The Sublime Meaning of Louis Vuitton's World Cup Trophy Case

For the next two weeks, I'll be deferring to some friends for their World Cup-related insights. Yesterday, Anmol Chaddha, our man in Cape Town, maneuvered the tricky, harshly realistic expectations of the host fans. Today, Pete L'Official—who has previously guested in this space with his musings on Cristiano Ronaldo—considers the meaning of Louis Vuitton's plush, edition-of-one World Cup Trophy case. Who knows what tomorrow will bring? (Well, I do. And it involves R. Kelly.) Be sure to bookmark this page, until the blog's RSS feed gets sorted out.

By Pete L'Official

Of all the pleasantly bewildering things to behold in these days leading up to the 2010 World Cup in South Africa, the image of Louis Vuitton's FIFA World Cup Trophy Case, with the trophy itself safely ensconced in what looks like velvet-lined interiors, certainly ranks among the most provocative. That FIFA should call upon one of France's most famous fashion houses to appoint a bespoke accessory for one of the world's most famous prizes? Not at all surprising. Neither is the fact that the case comes plastered with the company's signature monogram. (Any perceived vulgarity of taste here is far outweighed by the refinement of their other Cup-themed promotional campaign.)

What is rather chastening about the idea of such a luxurious—or ridiculous—object won't be found in the picture that features trophy and case, presented under the bright and watchful eyes of Naomi Campbell (!), but in another: that of the same case, but one amidst many, many others, all similarly logo-stamped. This is the trophy's Raiders of the Lost Ark moment. ( In case you've forgotten...)

One-of-one, you could say that Louis V's case is more limited in edition than the trophy itself (of which there are two, though only one of solid gold--the one given out to the winning team is merely gold-plated.). Which makes the case all the more fascinating: this made-to-order object, so specialized and specifically designed to execute one purpose—to house the World Cup Trophy—is then designed to look on its exterior like every other piece of Louis Vuitton luggage you have ever seen in your lifetime, whether bootleg or the genuine article. It is, on the part of LMVH, a gesture both breathtakingly arrogant and one that frankly makes me smile. Of course they would slap their logo all over the box. Louis Vuitton, and certainly those who make calculatedly public use of their production line (talking to you, Kanye, Pharrell, fact, what are the odds on Yeezy being on the phone to the company's original workshop in Asnières right now looking for a one-off carrying case for the next Grammy that he will unceremoniously lose to someone extremely undeserving of one) is not a line known for subtlety.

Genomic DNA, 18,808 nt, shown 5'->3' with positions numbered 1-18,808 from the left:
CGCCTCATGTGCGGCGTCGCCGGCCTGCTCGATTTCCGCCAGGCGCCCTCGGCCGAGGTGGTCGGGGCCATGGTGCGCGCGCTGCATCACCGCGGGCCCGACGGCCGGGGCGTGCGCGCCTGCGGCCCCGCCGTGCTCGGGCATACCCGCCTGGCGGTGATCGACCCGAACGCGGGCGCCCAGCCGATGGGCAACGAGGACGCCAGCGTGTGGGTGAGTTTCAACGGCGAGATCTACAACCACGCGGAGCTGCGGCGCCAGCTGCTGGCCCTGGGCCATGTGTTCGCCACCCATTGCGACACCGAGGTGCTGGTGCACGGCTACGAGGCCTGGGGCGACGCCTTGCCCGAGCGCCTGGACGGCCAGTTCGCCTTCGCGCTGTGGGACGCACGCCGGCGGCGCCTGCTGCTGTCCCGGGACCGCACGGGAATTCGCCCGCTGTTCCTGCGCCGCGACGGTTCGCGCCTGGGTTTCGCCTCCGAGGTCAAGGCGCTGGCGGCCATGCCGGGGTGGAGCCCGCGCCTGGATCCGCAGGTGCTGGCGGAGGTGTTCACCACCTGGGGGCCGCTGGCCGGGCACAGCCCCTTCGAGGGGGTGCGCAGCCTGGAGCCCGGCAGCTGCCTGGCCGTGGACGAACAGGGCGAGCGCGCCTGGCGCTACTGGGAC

If the image seemed shocking or dismaying, my point is that it shouldn't. Yes, it fills a conspicuous role in a world already too familiar with advertising and sponsorship, label collaborations and brand crossovers, corporate synergy and transnational signifiers, but it also provides us with a rare and spectacular vision—a singular moment and a single object—befitting that of the spectacle of talent, tactics, pride, politics, architecture, infrastructure, marketing, fashion, beauty (...and everything else that Bono told you it wasn't about) that comprises the World Cup. It almost beggars belief, like only some of the best of World Cup moments can. (And stay tuned for an impassioned meditation on this very Dutch moment from a fellow contributor.)

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Hua Hsu teaches in the English Department at Vassar College and writes about music, sports, and culture. More

Hua Hsu teaches in the English Department at Vassar College and writes about music, sports, and culture. His work has appeared in The Atlantic, The New York Times, Bookforum, Slate, The Village Voice, The Boston Globe Ideas section and The Wire (for whom he writes a bi-monthly column). He is on the editorial board for the New Literary History of America.

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